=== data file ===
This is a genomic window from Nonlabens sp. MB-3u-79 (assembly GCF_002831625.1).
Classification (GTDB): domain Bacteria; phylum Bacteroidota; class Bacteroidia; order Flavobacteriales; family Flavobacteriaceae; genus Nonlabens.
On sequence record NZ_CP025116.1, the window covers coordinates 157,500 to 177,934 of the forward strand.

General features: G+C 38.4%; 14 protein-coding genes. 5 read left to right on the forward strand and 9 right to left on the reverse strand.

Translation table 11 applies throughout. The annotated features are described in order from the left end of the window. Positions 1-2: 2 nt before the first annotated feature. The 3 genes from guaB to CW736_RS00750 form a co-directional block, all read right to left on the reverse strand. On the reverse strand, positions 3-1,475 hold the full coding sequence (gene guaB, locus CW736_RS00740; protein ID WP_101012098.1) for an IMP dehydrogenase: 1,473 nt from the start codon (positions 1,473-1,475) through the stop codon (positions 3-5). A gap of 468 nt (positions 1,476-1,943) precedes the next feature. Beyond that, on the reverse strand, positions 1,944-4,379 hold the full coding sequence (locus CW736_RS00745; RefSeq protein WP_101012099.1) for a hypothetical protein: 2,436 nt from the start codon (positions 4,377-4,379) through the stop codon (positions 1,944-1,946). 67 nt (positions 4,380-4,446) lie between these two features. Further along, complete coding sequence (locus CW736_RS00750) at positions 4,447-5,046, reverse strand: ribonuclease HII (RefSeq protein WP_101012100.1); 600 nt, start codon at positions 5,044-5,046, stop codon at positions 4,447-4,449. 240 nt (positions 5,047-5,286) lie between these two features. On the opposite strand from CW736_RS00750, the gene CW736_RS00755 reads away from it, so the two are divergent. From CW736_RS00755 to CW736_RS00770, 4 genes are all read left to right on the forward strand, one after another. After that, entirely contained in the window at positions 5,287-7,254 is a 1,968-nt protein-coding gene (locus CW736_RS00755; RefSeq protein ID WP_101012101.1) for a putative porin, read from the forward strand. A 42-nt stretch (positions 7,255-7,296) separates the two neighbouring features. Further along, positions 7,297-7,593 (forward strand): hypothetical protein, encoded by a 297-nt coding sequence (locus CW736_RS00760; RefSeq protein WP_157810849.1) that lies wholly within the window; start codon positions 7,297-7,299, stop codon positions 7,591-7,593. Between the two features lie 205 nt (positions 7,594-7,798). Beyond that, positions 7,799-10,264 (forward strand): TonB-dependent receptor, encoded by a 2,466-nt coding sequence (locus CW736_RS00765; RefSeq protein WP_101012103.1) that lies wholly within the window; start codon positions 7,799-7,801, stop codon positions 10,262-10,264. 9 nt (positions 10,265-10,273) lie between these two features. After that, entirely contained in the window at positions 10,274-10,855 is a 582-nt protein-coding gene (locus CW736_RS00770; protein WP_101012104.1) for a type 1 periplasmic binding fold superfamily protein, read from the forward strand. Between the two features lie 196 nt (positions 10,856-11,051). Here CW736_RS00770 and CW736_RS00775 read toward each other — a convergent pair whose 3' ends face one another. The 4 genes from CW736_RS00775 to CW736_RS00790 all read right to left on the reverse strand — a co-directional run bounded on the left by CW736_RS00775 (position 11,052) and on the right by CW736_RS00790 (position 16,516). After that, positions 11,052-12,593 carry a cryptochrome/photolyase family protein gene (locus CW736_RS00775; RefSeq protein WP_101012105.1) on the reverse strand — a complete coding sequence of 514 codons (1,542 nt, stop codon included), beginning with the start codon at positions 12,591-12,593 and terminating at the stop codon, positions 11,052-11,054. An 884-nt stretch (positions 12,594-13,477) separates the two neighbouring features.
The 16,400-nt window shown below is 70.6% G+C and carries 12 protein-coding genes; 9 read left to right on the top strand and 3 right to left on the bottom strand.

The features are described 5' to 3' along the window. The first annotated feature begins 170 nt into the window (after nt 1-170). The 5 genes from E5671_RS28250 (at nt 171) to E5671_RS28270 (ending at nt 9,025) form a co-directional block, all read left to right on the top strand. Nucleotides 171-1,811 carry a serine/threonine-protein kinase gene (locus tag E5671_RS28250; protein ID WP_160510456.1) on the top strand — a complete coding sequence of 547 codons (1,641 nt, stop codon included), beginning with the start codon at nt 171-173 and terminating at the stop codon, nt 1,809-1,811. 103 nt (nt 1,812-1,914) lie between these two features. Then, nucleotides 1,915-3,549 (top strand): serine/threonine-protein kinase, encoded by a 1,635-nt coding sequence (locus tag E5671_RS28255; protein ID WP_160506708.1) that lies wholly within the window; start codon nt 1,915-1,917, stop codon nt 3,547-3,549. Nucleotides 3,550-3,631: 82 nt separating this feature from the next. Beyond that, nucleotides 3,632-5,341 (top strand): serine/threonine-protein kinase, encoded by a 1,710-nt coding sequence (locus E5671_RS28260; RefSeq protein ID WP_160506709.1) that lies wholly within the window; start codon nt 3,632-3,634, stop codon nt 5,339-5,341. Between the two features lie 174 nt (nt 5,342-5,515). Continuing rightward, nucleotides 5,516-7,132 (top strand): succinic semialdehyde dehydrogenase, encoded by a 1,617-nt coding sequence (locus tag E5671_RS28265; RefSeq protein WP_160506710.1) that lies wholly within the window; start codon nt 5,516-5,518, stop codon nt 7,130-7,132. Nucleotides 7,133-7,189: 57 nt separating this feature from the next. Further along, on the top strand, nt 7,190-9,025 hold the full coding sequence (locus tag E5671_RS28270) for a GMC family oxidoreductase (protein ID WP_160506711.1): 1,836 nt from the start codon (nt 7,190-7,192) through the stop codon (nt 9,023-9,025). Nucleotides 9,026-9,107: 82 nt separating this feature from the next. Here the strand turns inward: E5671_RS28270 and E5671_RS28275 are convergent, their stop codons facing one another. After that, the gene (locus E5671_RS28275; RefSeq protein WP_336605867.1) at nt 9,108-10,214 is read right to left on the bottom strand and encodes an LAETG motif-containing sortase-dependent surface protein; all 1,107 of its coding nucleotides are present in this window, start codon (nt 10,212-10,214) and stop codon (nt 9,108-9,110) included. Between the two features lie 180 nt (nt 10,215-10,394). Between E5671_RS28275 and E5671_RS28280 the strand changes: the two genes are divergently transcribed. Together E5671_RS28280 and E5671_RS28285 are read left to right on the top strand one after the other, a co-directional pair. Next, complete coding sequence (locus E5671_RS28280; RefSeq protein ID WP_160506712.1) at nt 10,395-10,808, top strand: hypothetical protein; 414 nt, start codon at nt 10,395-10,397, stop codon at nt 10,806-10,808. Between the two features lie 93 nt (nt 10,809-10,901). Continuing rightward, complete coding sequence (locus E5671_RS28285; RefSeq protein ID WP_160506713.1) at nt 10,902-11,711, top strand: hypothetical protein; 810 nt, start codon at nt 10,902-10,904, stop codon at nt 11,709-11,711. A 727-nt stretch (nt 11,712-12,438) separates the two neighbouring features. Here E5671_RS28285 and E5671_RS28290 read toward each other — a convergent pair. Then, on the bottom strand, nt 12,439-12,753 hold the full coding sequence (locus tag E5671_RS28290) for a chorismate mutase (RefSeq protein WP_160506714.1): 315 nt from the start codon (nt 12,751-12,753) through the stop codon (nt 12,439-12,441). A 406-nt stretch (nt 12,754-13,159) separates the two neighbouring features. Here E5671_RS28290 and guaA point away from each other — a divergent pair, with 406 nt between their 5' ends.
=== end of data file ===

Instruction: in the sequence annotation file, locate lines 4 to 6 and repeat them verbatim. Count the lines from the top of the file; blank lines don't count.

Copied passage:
General features: G+C 38.4%; 14 protein-coding genes. 5 read left to right on the forward strand and 9 right to left on the reverse strand.

Translation table 11 applies throughout. The annotated features are described in order from the left end of the window. Positions 1-2: 2 nt before the first annotated feature. The 3 genes from guaB to CW736_RS00750 form a co-directional block, all read right to left on the reverse strand. On the reverse strand, positions 3-1,475 hold the full coding sequence (gene guaB, locus CW736_RS00740; protein ID WP_101012098.1) for an IMP dehydrogenase: 1,473 nt from the start codon (positions 1,473-1,475) through the stop codon (positions 3-5). A gap of 468 nt (positions 1,476-1,943) precedes the next feature. Beyond that, on the reverse strand, positions 1,944-4,379 hold the full coding sequence (locus CW736_RS00745; RefSeq protein WP_101012099.1) for a hypothetical protein: 2,436 nt from the start codon (positions 4,377-4,379) through the stop codon (positions 1,944-1,946). 67 nt (positions 4,380-4,446) lie between these two features. Further along, complete coding sequence (locus CW736_RS00750) at positions 4,447-5,046, reverse strand: ribonuclease HII (RefSeq protein WP_101012100.1); 600 nt, start codon at positions 5,044-5,046, stop codon at positions 4,447-4,449. 240 nt (positions 5,047-5,286) lie between these two features. On the opposite strand from CW736_RS00750, the gene CW736_RS00755 reads away from it, so the two are divergent. From CW736_RS00755 to CW736_RS00770, 4 genes are all read left to right on the forward strand, one after another. After that, entirely contained in the window at positions 5,287-7,254 is a 1,968-nt protein-coding gene (locus CW736_RS00755; RefSeq protein ID WP_101012101.1) for a putative porin, read from the forward strand. A 42-nt stretch (positions 7,255-7,296) separates the two neighbouring features. Further along, positions 7,297-7,593 (forward strand): hypothetical protein, encoded by a 297-nt coding sequence (locus CW736_RS00760; RefSeq protein WP_157810849.1) that lies wholly within the window; start codon positions 7,297-7,299, stop codon positions 7,591-7,593. Between the two features lie 205 nt (positions 7,594-7,798). Beyond that, positions 7,799-10,264 (forward strand): TonB-dependent receptor, encoded by a 2,466-nt coding sequence (locus CW736_RS00765; RefSeq protein WP_101012103.1) that lies wholly within the window; start codon positions 7,799-7,801, stop codon positions 10,262-10,264. 9 nt (positions 10,265-10,273) lie between these two features. After that, entirely contained in the window at positions 10,274-10,855 is a 582-nt protein-coding gene (locus CW736_RS00770; protein WP_101012104.1) for a type 1 periplasmic binding fold superfamily protein, read from the forward strand. Between the two features lie 196 nt (positions 10,856-11,051). Here CW736_RS00770 and CW736_RS00775 read toward each other — a convergent pair whose 3' ends face one another. The 4 genes from CW736_RS00775 to CW736_RS00790 all read right to left on the reverse strand — a co-directional run bounded on the left by CW736_RS00775 (position 11,052) and on the right by CW736_RS00790 (position 16,516). After that, positions 11,052-12,593 carry a cryptochrome/photolyase family protein gene (locus CW736_RS00775; RefSeq protein WP_101012105.1) on the reverse strand — a complete coding sequence of 514 codons (1,542 nt, stop codon included), beginning with the start codon at positions 12,591-12,593 and terminating at the stop codon, positions 11,052-11,054. An 884-nt stretch (positions 12,594-13,477) separates the two neighbouring features.
The 16,400-nt window shown below is 70.6% G+C and carries 12 protein-coding genes; 9 read left to right on the top strand and 3 right to left on the bottom strand.